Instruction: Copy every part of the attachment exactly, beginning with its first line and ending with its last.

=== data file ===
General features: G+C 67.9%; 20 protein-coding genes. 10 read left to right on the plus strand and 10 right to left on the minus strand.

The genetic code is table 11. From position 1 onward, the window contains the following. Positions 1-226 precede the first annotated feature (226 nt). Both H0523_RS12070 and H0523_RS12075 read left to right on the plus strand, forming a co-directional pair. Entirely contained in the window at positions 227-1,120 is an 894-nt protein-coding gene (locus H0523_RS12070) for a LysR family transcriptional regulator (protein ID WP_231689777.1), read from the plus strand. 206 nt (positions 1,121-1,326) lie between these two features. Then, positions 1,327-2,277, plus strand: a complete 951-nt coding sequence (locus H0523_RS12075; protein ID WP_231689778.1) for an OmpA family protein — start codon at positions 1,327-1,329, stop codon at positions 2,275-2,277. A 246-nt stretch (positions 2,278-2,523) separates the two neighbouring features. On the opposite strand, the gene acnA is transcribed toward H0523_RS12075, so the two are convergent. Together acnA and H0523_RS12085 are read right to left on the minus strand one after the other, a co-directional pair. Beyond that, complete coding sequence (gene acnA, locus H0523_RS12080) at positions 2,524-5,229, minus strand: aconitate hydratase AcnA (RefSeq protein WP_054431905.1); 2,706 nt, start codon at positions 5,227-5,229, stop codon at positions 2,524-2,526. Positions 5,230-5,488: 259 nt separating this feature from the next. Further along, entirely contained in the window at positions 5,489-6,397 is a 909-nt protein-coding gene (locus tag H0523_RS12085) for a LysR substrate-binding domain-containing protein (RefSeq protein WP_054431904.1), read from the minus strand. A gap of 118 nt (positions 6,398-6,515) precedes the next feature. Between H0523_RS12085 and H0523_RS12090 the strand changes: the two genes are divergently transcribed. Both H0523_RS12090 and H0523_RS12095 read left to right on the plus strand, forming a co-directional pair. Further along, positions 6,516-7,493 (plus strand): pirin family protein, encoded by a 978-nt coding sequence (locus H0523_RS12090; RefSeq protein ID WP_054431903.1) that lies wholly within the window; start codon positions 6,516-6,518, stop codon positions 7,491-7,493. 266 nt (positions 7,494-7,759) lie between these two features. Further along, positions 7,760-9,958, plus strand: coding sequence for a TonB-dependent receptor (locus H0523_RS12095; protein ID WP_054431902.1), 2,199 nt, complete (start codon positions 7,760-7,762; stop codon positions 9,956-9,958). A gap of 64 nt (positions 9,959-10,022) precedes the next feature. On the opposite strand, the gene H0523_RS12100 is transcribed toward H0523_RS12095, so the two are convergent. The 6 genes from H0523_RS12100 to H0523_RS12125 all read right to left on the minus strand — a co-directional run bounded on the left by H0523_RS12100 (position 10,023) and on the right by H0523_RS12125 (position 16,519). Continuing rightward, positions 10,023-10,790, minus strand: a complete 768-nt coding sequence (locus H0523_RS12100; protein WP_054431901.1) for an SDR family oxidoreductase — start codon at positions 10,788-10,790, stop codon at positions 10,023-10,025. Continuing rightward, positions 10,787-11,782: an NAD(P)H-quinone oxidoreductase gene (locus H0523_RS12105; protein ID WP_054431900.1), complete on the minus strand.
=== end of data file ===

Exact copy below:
General features: G+C 67.9%; 20 protein-coding genes. 10 read left to right on the plus strand and 10 right to left on the minus strand.

The genetic code is table 11. From position 1 onward, the window contains the following. Positions 1-226 precede the first annotated feature (226 nt). Both H0523_RS12070 and H0523_RS12075 read left to right on the plus strand, forming a co-directional pair. Entirely contained in the window at positions 227-1,120 is an 894-nt protein-coding gene (locus H0523_RS12070) for a LysR family transcriptional regulator (protein ID WP_231689777.1), read from the plus strand. 206 nt (positions 1,121-1,326) lie between these two features. Then, positions 1,327-2,277, plus strand: a complete 951-nt coding sequence (locus H0523_RS12075; protein ID WP_231689778.1) for an OmpA family protein — start codon at positions 1,327-1,329, stop codon at positions 2,275-2,277. A 246-nt stretch (positions 2,278-2,523) separates the two neighbouring features. On the opposite strand, the gene acnA is transcribed toward H0523_RS12075, so the two are convergent. Together acnA and H0523_RS12085 are read right to left on the minus strand one after the other, a co-directional pair. Beyond that, complete coding sequence (gene acnA, locus H0523_RS12080) at positions 2,524-5,229, minus strand: aconitate hydratase AcnA (RefSeq protein WP_054431905.1); 2,706 nt, start codon at positions 5,227-5,229, stop codon at positions 2,524-2,526. Positions 5,230-5,488: 259 nt separating this feature from the next. Further along, entirely contained in the window at positions 5,489-6,397 is a 909-nt protein-coding gene (locus tag H0523_RS12085) for a LysR substrate-binding domain-containing protein (RefSeq protein WP_054431904.1), read from the minus strand. A gap of 118 nt (positions 6,398-6,515) precedes the next feature. Between H0523_RS12085 and H0523_RS12090 the strand changes: the two genes are divergently transcribed. Both H0523_RS12090 and H0523_RS12095 read left to right on the plus strand, forming a co-directional pair. Further along, positions 6,516-7,493 (plus strand): pirin family protein, encoded by a 978-nt coding sequence (locus H0523_RS12090; RefSeq protein ID WP_054431903.1) that lies wholly within the window; start codon positions 6,516-6,518, stop codon positions 7,491-7,493. 266 nt (positions 7,494-7,759) lie between these two features. Further along, positions 7,760-9,958, plus strand: coding sequence for a TonB-dependent receptor (locus H0523_RS12095; protein ID WP_054431902.1), 2,199 nt, complete (start codon positions 7,760-7,762; stop codon positions 9,956-9,958). A gap of 64 nt (positions 9,959-10,022) precedes the next feature. On the opposite strand, the gene H0523_RS12100 is transcribed toward H0523_RS12095, so the two are convergent. The 6 genes from H0523_RS12100 to H0523_RS12125 all read right to left on the minus strand — a co-directional run bounded on the left by H0523_RS12100 (position 10,023) and on the right by H0523_RS12125 (position 16,519). Continuing rightward, positions 10,023-10,790, minus strand: a complete 768-nt coding sequence (locus H0523_RS12100; protein WP_054431901.1) for an SDR family oxidoreductase — start codon at positions 10,788-10,790, stop codon at positions 10,023-10,025. Continuing rightward, positions 10,787-11,782: an NAD(P)H-quinone oxidoreductase gene (locus H0523_RS12105; protein ID WP_054431900.1), complete on the minus strand.